Redesign with end-users in mind

Over the past few months we have been building, testing and developing our corporate website. We will soon be going live with our public beta, and before then we will be telling stakeholders through our blog how we have developed the site with the user at heart.

Why the overhaul?

The corporate website has grown to an unwieldy size with lots of content being added but never removed, with information sitting in odd places. A lot of guidance sat in PDF format, which is very difficult to search for.

We knew people couldn’t find what they needed. A lot of customer enquiries were from a wider audience, not just the primary audience of solicitors and paralegals. On close inspection we found a lot of legal language: quite alienating for many people.

It wasn’t compliant with the Government Digital Standards for usability and accessibility that all of our new products and services adhere to, and doesn’t reflect the major digital transformation work happening across all of our services.

Who needs to know about RoS?

First we checked out our website analytics. Data only tells you what the website users are doing, but not why.

Then we set about building a better picture of all the different types of people we might need to reach, and the tasks they could be coming to us for.

Cath and Siobhan working at whiteboard


Luckily we had a lot of customer-facing colleagues across RoS willing to help us understand the customer journeys.

With colleagues’ help we ran various workshops and one to one mapping exercises, we built up a collective understanding of customers and their tasks, and planned out what the answers would be as the basis for writing content.

At that time we heard about an experiment going on in the Innovation Centre to build up data on the types of customer enquiries we receive, so we worked closely with the team and shared our findings. We saw a lot of correlation that opened up potential to use the website much more to answer the big hitters. For instance we have a high number of people looking for copies of title deeds and ownership enquiries.

Some questions were much too complex for the website to answer, but there were some clear ‘wins’ we could make that maybe – just maybe – might take some of the pressure off the RoS phone lines.

With the help of subject matter experts groups of tasks began to emerge that would help us to get to grips with the thorny task of creating a more meaningful set of navigation labels.

Too much to cover!

We realised we’d have to focus on a fairly narrow group of audiences and tasks for getting the website over the line, or we’d be looking at a launch date of 2030! We will take on new elements once we’ve released the beta site into the wild.

Prototyping and iterating

User journeys became rough sketches. Big scrawls on a whiteboard became wireframes, with first drafts of content to really get a feel for what someone could be interacting with. Labels, layouts and content changed and the user journeys got simplified.

Cath sketching ideas

Prototyping and tinkering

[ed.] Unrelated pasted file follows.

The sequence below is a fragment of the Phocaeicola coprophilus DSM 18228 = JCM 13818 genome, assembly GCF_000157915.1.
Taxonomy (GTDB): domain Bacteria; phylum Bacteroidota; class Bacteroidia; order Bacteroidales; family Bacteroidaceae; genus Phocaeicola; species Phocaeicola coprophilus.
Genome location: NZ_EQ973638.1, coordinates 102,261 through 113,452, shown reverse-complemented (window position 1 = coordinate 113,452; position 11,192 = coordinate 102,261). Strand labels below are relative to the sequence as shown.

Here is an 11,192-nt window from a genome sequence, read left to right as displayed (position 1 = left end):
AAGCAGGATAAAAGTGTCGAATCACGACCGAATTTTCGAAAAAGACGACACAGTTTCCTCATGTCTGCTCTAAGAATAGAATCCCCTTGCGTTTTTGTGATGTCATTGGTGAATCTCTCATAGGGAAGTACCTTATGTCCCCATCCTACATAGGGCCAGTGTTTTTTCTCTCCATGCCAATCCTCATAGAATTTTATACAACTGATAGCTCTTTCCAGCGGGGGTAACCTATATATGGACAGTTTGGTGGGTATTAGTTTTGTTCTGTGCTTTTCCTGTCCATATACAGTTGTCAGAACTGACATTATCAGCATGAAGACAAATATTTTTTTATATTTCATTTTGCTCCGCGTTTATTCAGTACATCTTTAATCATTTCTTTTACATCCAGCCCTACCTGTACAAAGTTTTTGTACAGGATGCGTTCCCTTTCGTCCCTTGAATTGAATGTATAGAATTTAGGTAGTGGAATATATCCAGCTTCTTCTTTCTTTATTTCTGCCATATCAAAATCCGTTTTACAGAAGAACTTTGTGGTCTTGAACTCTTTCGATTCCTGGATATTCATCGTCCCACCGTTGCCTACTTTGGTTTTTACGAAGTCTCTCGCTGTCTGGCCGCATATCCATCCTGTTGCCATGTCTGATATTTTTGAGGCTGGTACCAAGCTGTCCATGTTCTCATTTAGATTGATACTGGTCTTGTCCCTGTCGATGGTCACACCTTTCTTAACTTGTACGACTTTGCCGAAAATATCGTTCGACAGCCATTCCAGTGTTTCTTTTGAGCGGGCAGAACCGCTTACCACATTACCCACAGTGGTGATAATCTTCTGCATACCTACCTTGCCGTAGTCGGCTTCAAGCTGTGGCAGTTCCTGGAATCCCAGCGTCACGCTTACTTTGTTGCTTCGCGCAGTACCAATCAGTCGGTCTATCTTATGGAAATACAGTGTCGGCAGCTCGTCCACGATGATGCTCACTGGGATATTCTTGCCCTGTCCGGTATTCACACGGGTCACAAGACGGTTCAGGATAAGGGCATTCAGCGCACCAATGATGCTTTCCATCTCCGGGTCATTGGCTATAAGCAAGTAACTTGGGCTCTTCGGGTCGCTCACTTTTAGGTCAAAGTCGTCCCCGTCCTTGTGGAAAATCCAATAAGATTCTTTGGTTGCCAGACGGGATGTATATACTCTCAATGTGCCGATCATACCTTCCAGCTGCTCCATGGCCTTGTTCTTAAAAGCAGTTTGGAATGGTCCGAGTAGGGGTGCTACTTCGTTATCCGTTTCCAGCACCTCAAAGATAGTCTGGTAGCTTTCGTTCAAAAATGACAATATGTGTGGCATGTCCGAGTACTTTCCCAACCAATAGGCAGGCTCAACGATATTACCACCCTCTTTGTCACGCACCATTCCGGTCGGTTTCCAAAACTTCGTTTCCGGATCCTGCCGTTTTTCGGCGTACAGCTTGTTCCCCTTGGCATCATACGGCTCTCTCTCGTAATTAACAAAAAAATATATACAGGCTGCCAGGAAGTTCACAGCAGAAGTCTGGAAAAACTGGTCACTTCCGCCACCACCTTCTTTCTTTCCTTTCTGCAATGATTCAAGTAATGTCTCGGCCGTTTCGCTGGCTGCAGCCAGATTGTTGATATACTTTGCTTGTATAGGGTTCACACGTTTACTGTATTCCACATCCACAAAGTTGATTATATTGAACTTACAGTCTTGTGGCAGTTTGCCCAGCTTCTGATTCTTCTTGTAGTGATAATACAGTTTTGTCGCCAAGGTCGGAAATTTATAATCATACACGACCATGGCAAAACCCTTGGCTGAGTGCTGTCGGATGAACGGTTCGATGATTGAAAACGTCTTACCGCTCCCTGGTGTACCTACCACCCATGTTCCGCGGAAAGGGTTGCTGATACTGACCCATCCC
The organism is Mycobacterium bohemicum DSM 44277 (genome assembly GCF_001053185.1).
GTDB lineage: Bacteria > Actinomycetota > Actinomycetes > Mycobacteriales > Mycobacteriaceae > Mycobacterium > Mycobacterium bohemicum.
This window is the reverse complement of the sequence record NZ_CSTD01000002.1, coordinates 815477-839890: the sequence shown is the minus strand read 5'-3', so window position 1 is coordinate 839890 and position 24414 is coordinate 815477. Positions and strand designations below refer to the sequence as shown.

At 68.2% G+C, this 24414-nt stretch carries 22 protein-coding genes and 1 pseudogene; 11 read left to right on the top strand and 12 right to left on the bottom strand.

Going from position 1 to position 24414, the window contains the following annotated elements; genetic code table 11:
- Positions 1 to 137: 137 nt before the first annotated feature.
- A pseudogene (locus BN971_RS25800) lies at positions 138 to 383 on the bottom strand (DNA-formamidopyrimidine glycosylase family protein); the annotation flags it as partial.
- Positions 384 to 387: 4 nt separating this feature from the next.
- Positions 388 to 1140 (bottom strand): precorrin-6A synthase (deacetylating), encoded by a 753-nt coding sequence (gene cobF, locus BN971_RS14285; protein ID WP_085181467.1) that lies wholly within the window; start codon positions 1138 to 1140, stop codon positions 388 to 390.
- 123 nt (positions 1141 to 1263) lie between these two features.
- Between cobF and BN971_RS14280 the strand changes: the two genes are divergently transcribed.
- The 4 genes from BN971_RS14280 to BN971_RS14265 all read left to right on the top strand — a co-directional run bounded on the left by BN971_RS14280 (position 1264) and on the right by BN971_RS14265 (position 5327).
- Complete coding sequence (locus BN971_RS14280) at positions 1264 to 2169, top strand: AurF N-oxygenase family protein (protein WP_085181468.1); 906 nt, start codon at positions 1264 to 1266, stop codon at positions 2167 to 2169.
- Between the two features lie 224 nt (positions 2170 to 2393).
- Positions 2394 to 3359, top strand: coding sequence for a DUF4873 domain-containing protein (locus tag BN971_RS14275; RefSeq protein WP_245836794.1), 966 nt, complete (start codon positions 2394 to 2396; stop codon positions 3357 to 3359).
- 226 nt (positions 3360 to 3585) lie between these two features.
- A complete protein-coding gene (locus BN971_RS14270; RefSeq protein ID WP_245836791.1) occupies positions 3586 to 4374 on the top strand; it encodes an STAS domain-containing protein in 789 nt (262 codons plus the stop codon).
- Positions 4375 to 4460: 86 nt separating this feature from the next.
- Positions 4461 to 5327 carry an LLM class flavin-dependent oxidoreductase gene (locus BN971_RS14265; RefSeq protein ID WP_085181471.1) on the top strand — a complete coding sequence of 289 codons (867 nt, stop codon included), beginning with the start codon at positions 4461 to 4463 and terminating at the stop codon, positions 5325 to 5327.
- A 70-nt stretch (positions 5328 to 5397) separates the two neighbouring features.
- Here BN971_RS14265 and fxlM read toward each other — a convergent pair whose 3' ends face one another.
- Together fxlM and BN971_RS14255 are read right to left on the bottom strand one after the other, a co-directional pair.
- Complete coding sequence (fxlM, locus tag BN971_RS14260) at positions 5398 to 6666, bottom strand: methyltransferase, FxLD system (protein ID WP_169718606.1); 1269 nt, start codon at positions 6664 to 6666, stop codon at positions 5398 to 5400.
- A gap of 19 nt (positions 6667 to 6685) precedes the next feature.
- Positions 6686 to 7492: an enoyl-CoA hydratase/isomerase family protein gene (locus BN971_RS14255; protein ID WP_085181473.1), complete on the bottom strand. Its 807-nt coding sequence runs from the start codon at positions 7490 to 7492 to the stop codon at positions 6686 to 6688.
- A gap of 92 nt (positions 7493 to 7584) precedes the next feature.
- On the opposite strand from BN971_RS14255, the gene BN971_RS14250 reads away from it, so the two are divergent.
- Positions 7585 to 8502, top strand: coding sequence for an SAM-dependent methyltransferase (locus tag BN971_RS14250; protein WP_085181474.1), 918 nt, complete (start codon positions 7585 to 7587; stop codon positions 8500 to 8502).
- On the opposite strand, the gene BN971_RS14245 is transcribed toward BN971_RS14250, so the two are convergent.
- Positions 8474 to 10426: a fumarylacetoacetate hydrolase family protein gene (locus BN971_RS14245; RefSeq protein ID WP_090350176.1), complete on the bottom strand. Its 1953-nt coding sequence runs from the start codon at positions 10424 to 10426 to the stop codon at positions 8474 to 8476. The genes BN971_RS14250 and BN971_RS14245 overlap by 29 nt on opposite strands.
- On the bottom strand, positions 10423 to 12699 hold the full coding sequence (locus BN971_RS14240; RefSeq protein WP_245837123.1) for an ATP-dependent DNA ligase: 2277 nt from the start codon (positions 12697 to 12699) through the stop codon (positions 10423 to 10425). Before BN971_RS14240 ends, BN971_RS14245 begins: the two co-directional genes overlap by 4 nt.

We sketched out information journeys, and wrote some radically minimal content to create prototypes. Everything went up on whiteboards, to let people add scribbles and comments.

This allowed us to refine and reduce the flows, adjust content and labels, and put together some quick prototypes to test with people outside. If it we ripped it up and started again, no problem. It had been a rapid process. We had a starting point and discussion tool.

Putting it to the test

The first designs were tested with paralegals in Edinburgh and Glasgow.

We had built in some hypotheses but couldn’t say if they would work for customers until we’d tested them. For instance, we started out with a full end to end journey for registration but we soon realised that experienced solicitors were more interested in easy access to each individual service. However they pointed out that we’d hit on a quick guide for trainee solicitors, an unexpected win!

Two more testing sessions with trainees, solicitors and paralegals in Dundee and Aberdeen, allowed us to further refine the designs, labels and content.

Getting the tone right

We’ve aimed for straightforward language wherever possible that describes what we do and the services we offer, to reach a broader audience than before. We’ve removed legal terminology, but designed routes through to detailed legal guidance on the Knowledge Base. We hope the Knowledge Base will become the go-to place for solicitors and paralegals looking for that level of granularity, and the for everything else.

More to come

We’ve now reached a point where we’ve tested the site enough to launch a public beta website. It will evolve over time to serve the different user groups that we have. We’ve incorporated easy feedback mechanisms into every page so that we can make changes based on real needs and we’ll be monitoring our analytics against a set of goals.

We’ve already been beavering away to create some more engaging content that we can test with members of the public.

We’re kicking off a piece of research to understand the needs of legal students, lecturers and trainee solicitors.

The website will launch in late May, but watch this space for blogs from other team members coming very soon. If you are interested in testing the new site please get in touch with the team at 

Find out more

You can also follow the team via @RegistersOfScot on Twitter and on FacebookLinkedIn and YouTube for more updates. Want to comment? Let us know below.

One thought on “Redesign with end-users in mind

Leave a Reply

This site uses Akismet to reduce spam. Learn how your comment data is processed.